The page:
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July 25, 2006

Comments

"We won't give them half-hearted solutions that assume they're merely animals in heat. The beauty of being human is not only that we can rise above our impluses. It's also that each of us can expect our children and communities to rise to that challenge."

I always hear the argument that kids are going to have sex anyway. Your statement here cuts right to the assumption behind such an argument: that it's impossible for teenagers to develop self-control and remain celibate.

Well, I guess that argument works when a kid's intellectual education isn't accompanied by a moral education.

Steve said: "Girls and boys can virtually eliminate their risk of the deadly strains of HPV by saving sex for marriage. Instead of offering them encouragement to develop the virtues of patience and self-control, we offer them an encouragement to engage in sex"

In my opinion this is not an either or situation. A routine inocculation that can prevent disease does not necessarily have to send a message about sexual activity.

Granted that most problems associated with inappropriate sexual activity can be eliminated by saving sex for marriage. Granted also that self control and patience should be widely tought along with the other virtues. But what about the faithful wife whose husband is unfaithful without her knowledge?

It seems to me that although one beauty of being human is that, with the help of God, we may rise above our impulses, one of the tragedies is that we so often fail!

Steve, have you considered infidelity and also what a husband can bring into a marriage? There are a number of women who have HIV because their husbands brought it into the marriage or got it by fooling around after marriage.

William points out that it is only human to fail. Do you consider sexual indiscretion to be worthy of death?

If you are really concerned about drug company profits, take a look at Medicare D instead of asking woman to gamble with their lives.

Also the last time I looked surgery, chemotherapy and radiation treatment all cost more than a vacvine.

It seems to me that developing and being inoculated with the vaccine aren't the moral trespasses here--using the vaccine as an excuse to be sexually promiscuous is. I think William is correct: this is not a dichotomous situation. Medical advances are not sinful; rather, it is the abuse of these advances in order to enable immoral behavior that is wrong.

I have mixed thoughts about this. The problem is that it is not entirely straightforward. After all, you could contract HPV from rape, or as suggested from you infected husband, so there is reason to think that it might not be an entirely bad idea to offer the vaccine.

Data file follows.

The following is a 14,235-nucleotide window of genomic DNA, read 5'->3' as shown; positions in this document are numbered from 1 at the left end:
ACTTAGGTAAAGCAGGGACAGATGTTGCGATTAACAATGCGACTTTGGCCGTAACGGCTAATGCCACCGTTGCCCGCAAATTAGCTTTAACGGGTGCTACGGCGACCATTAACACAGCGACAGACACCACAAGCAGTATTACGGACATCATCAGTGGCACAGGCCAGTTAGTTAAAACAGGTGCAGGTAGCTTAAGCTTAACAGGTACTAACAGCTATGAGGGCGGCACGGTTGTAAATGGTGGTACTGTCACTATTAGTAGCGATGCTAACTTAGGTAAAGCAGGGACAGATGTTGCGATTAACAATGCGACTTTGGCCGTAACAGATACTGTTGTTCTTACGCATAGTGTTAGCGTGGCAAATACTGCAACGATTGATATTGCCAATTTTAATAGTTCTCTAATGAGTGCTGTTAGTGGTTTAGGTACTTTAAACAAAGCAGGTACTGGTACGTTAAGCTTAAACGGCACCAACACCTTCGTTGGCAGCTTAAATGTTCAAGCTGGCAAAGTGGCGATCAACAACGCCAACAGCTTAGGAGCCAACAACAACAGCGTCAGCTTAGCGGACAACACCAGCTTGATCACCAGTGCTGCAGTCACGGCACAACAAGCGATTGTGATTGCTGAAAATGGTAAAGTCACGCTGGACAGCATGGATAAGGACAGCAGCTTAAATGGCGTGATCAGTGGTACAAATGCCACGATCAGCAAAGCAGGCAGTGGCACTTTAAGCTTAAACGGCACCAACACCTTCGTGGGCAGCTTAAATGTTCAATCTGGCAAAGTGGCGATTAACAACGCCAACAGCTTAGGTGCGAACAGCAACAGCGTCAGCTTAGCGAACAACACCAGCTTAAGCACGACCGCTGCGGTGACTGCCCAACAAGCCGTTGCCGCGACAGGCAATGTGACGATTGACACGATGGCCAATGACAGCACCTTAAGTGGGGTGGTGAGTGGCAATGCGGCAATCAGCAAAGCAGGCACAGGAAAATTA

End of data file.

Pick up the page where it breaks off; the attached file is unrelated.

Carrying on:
I understand the "it will encourage promiscuity" argument but upon reflection, i'm not sure that works because i'm not sure it would. This is not an HIV vaccine, and it is not prevention against any of the other diseases, so it isn't like the threat of disease is removed.

The sort of girl that is going to consider the risk of HPV infection and worry about the possibility in a way that will alter her behavior, it probably also going to care about all of the other sorts of things that she will possibly catch.

So I am not sure there is a risk. Although I agree, in many ways the vaccine does send the wrong sort of message to kids, but so does telling them to use a condom, and all of the other messages they get. I'm just not at all convinced that an HPV vaccine is going to actually make any difference to behavior in practice.

Thought I would be very interested to know if there is any data that would disagree with my assessment.

Jason

I've written some comments on this at http://goodenoughmummy.typepad.com/good_enough_mum/2006/08/morality_for_be.html.

Those were reasonable thoughts Jason. Thank you for sharing.

Still, there is another thought that lingers in general on this. Once again it is the realm of the sciences to offer our solutions. I do applaud anything that rids us of a disease, no matter what the cause of the disease. I have to think though that there are those that think that if you erase the consequnce of immoral acts, then you will efffectively erase the immoral nature of the act. IF everything that is wrong, and further delineatred in it's wrongness by natural recourse of it's inherrent dangers, is then rendered safe, it is as if it has been "decriminalized" in a manner of speaking. Like when the law says "We do not advocate the use of marijuana, but will no longer incarcerate you or penalize you for possesing only personal amounts" Once the repurcussions (sp?) are gone, so is the stigma.

I will always be for finding cures to illness, but that will never replace ethics.

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